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Top 10 Reasons Russiagate Is A Farce

Benjamin S. Baird


President Donald Trump may have overstated his victimhood status when he spoke before graduating service members at the United States Coast Guard Academy: “No politician in history, and I say this with great surety, has been treated worse or more unfairly.” However, the freshly elected Republican president makes a strong case that he is the subject of an unprecedented media “witch hunt.”

With reports emerging daily which allege a sinister connection between the Trump administration and the Russian government, the very authenticity of America’s democracy is called into question. Citizens rightly wonder if their president is beholden to shadowy sponsors at the Kremlin.

From accusations of a concerted effort between the Trump campaign and Russian President Vladimir Putin to influence the election by gradually leaking compromising information about Hillary Clinton to the latest report of a White House cover-up of these conspiracies via the firing of FBI Director James Comey, the mainstream media is hemorrhaging stories which point the finger at a scandalous administration that is ultimately deserving of impeachment.

But are these fears resulting from objective evidence, reliable sources, and credible intelligence? Or is this a partisan campaign meant to unseat the POTUS in America’s first ever bloodless coup?

For many Americans and certainly the liberal establishment, the election of a man whom they perceive to be a xenophobic elitist or the antithesis of every progressive value they hold dear is simply unacceptable. Russiagate serves as a means to an end that will see Trump forever returned to his palatial towers in New York City.

A closer examination of the facts reveals 10 reasons why Russiagate is without substance.

Featured image credit: thedailybeast.com

10 Plausible Deniability

Photo credit: CIA

Former acting CIA director Michael Morell, who has significant connections in the Democratic Party and once called Trump “an unwitting agent of the Russian Federation,” has since downplayed his accusations, admitting that “there is smoke, but there is no fire—at all.”[1]

The “smoke” Morell refers to is indications that members of the Trump campaign met with Russian statesmen prior to Election Day without disclosing these encounters. However, the “fire” which is so fundamentally lacking from ongoing investigations is any link that directly ties Trump to any inappropriate meetings with Moscow.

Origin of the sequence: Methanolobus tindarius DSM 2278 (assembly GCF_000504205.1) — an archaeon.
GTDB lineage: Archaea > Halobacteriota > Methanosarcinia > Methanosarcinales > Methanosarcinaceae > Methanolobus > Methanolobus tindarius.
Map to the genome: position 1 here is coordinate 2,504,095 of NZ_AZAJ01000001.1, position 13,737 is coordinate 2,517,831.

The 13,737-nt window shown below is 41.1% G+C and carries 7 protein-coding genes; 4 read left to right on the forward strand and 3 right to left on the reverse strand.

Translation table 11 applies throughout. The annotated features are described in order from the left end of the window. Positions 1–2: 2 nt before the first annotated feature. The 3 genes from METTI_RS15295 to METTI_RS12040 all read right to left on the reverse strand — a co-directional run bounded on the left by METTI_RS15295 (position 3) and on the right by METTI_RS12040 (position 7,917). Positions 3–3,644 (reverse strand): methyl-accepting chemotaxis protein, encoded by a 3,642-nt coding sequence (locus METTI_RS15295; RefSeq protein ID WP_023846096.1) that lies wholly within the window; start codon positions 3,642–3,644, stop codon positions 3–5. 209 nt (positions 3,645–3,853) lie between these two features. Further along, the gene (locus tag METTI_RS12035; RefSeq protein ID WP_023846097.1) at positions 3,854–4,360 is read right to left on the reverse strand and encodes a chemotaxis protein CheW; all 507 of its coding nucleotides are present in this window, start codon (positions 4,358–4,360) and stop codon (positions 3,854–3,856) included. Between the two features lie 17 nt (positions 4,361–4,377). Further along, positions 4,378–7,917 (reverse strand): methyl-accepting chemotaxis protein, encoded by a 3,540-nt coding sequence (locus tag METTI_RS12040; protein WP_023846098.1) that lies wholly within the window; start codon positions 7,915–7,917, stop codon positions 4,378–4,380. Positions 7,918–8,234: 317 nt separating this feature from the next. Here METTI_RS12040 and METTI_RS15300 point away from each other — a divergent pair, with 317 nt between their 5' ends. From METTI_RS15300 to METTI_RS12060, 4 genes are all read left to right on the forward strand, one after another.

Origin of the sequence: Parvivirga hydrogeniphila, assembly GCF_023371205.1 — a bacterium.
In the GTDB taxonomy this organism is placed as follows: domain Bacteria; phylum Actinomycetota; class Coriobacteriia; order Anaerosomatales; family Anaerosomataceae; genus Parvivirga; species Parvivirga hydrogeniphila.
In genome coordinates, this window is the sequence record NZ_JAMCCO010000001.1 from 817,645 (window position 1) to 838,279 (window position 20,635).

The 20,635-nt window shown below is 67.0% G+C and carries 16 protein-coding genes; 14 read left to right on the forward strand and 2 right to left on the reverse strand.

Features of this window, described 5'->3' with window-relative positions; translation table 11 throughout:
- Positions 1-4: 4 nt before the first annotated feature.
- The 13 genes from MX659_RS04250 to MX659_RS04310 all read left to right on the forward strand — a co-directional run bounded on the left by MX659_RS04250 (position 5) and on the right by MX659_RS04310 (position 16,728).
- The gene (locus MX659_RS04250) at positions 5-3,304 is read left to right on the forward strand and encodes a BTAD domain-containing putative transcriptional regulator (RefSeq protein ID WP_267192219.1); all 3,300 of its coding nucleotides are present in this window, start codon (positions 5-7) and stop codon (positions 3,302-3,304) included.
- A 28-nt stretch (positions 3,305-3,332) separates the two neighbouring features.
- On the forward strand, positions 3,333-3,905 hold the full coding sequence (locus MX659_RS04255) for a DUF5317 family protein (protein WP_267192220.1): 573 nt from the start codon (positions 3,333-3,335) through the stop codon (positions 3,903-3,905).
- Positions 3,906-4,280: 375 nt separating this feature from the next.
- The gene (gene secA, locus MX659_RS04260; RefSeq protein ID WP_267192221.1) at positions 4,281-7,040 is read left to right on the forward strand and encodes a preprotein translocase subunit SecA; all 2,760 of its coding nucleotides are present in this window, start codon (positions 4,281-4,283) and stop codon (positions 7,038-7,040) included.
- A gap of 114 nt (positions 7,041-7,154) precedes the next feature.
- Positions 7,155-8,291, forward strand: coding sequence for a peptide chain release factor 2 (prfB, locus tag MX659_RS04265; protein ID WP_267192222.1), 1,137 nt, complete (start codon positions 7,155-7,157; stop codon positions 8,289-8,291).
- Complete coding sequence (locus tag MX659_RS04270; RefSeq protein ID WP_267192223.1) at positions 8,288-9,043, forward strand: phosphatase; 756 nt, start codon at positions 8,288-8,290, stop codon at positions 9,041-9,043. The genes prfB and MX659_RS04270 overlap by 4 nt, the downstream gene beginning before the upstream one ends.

The distinction is everything as far as impeachment is concerned. Trump’s plausible deniability is the difference between a Watergate and the Iran-Contra affair. The former scandal resulted in President Richard Nixon’s humiliating resignation. Conversely, President Ronald Reagan was able to depart the White House with his reputation intact and an approval rating that never fell below 46 percent, in large part because he was able to deny any direct knowledge of the scandal unfolding within his administration.

9 Hard Line On Russia

When it was announced that Rex Tillerson would be appointed to one of the most powerful positions in Washington as Secretary of State, mainstream media had their suspicions confirmed: Trump was colluding with Russia, in this instance by appointing a former oil executive with intimate ties to Putin to a key cabinet post. However, journalists are failing to take an objective look at how the private lives of Trump and his closest advisers contradict their documented policy decisions, which often stand in opposition to Russian interests.

Trump has been surprisingly defiant, quickly abandoning notions of a new era in US-Russia relations when such an arrangement did not benefit American interests. Trump’s cabinet appointees reflect this independence, with Defense Secretary James Mattis admitting that the White House has no intentions of cooperating militarily with Russia in Syria and Tillerson demanding that Russia abstain from fighting in Ukraine before an end to sanctions are discussed.

Trump’s own hostility toward Russia surpasses even that of the Obama administration. After the US targeted a Syrian air base[2] in retaliation for a chemical attack that killed numerous noncombatants, Putin was furious and Kremlin spokesmen admitted that the missile strike significantly damaged US-Russia relations.


8 Lack of Evidence

With insider information on the Trump administration being leaked to the press with ritual frequency, Americans can be fairly certain that if any incriminating evidence regarding Trump and the Russians existed, it would have already been leaked. Sensitive conversations shared between the highest political posts in the Oval Office are repeatedly revealed to the media, often read as word-for-word accounts of conversations between Trump and important foreign officials.

So far, White House leaks have allowed the press—and therefore, the American people—unprecedented access to office gossip between low-level aides and internal disputes involving belligerent staffers. More serious breaches of national security include phone calls between the president and foreign heads of state as well as undisclosed Oval Office meetings with Russian officials.[3]